Roof collapse

The roof on the concrete block production building at A.A. Robbins Inc. lies inside the 60-by-100-foot building Saturday afternoon. No injuries were reported from the roof giving way.

 

CAMBRIDGE SPRINGS — “It’s a mess,” Bill Stevens said of the production building at A.A. Robbins Inc. in the wake of the building’s roof collapsing Saturday afternoon.

The pitched metal roof on the 60-by-100-foot production building at A.A. Robbins Inc., a maker of concrete blocks and distributor of bricks, gave way around 3:15 p.m., according to Officer Kyle Grill of Cambridge Springs Police Department. The roof collapse also partially buckled the west wall of the building, but there were no injuries, Grill said.

The building, used in the manufacturing of concrete block, was on its annual winter shutdown, according to Stevens, who is an executive vice president of R.I. Lampus Co. of Springdale, which bought A.A. Robbins back in the fall.

“There were some of guys inside, but they heard noises and got out right away,” Stevens said. “The good news is nobody was hurt.”

“We’re not sure what happened,” Stevens continued. “There was snow on the roof, but the roof is not that old.”

Company technicians are expected to arrive today at the plant site off Bollard Avenue and Railroad Street to check both the building and equipment inside, Stevens said.

Lampus recently had borrowed some new manufacturing equipment to test it in the Cambridge Springs building.

“We were ready to do a test this week and there’s several hundred thousand dollars worth of equipment in there,” Stevens said. “We’ll have to see if it is okay.”

The planned testing was in preparation for about a half-million dollars worth of new investment in the Cambridge Springs operation, according to Stevens.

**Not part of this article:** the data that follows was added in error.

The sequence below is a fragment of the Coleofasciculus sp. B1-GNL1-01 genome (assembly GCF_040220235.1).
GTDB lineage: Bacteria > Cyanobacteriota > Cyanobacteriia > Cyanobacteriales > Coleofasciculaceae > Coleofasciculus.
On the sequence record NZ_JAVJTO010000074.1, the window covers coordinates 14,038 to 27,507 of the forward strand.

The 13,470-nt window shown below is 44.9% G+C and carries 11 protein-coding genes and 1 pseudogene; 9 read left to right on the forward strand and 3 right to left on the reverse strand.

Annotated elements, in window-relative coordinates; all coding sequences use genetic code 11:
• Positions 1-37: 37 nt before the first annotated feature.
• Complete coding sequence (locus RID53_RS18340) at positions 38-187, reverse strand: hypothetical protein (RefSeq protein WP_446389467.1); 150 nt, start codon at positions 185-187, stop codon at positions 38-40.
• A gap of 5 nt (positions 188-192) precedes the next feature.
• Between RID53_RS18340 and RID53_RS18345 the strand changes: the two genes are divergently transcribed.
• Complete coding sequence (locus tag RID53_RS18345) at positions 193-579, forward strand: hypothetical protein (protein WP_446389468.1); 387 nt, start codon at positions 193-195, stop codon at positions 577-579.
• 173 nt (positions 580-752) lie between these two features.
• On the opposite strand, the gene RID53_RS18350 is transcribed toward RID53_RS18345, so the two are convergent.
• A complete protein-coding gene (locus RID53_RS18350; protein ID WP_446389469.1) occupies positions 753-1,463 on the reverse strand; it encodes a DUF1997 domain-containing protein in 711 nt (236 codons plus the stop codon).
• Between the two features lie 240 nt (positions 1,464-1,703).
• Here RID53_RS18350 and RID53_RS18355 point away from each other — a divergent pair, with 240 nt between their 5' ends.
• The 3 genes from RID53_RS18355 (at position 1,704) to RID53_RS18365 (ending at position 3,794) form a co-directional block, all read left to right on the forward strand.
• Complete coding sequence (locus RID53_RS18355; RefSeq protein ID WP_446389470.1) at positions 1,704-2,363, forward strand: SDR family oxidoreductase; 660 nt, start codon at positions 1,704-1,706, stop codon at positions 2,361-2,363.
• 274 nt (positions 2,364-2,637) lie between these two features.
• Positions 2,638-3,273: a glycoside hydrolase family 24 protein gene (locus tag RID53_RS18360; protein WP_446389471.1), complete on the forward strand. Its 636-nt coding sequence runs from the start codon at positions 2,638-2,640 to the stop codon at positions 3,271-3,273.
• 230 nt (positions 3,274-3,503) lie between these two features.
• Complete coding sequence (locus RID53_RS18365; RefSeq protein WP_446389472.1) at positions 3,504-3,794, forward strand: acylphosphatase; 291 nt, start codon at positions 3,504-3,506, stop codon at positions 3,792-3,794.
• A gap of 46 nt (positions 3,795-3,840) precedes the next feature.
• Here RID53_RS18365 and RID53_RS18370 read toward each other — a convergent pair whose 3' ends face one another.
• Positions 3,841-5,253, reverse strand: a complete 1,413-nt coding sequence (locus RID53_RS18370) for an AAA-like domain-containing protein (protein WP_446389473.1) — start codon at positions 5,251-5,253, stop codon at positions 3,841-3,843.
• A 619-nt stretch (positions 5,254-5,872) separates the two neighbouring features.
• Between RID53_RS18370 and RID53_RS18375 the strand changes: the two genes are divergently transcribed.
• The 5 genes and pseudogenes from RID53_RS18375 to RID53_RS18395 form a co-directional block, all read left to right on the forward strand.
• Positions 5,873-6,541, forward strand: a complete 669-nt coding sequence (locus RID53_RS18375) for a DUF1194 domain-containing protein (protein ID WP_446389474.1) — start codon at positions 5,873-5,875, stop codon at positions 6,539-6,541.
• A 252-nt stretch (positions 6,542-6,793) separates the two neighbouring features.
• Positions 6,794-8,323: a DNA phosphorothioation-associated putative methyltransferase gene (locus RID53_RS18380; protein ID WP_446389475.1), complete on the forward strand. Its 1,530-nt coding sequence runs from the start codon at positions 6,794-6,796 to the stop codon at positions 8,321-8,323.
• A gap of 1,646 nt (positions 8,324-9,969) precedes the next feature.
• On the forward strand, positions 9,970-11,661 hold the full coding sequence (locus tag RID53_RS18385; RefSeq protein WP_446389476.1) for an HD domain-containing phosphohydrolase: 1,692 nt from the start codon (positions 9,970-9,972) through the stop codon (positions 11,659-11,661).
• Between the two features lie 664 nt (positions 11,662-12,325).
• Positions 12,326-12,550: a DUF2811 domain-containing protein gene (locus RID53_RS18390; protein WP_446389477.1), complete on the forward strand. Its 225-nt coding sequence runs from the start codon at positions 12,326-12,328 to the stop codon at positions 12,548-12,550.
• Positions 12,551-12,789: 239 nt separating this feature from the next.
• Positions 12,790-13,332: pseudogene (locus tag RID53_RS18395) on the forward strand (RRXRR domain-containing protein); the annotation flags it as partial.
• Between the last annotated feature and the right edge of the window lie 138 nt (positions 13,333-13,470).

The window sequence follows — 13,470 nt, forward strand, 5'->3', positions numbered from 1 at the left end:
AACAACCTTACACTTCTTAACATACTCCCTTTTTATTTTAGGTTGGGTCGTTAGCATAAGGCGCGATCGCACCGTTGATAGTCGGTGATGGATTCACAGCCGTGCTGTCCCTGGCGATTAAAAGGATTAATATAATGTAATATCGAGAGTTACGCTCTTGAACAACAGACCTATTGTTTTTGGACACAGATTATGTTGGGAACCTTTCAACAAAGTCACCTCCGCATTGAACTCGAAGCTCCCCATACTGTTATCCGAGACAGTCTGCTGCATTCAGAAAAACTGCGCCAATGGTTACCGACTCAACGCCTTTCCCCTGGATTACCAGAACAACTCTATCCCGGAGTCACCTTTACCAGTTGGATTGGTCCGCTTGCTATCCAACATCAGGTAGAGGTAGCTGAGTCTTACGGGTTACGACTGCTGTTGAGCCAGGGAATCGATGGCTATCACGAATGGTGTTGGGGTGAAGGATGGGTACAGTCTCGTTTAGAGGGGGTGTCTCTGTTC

“We bought it to grow it,” he said of the purchase of the A.A. Robbins Inc. location.

“We’ll rebuild it,” Stevens said of the building. “We’ve got good employees there.”

Founded in 1924, R.I. Lampus Co. is the largest manufacturer of concrete block, wet cast and concrete hardscape products in western Pennsylvania.

Its alloy division serves the carbon steel, stainless steel and cast iron industries across the nation. 

At the time of the Robbins purchase in October, Lampus had 160 employees, five manufacturing locations in western Pennsylvania and sold numerous lines of clay brick products while A.A. Robbins had about a dozen employees who manufactured concrete block during the construction season. 

The addition of Cambridge Springs gave Lampus a third concrete block manufacturing plant and an additional brick distribution site.

The Cambridge Springs location gave Lampus additional manufacturing capacity and expanded its distribution area from central Pennsylvania to western New York and eastern Ohio.

Keith Gushard can be reached at 724-6370 or by email at kgushard@meadvilletribune.com.

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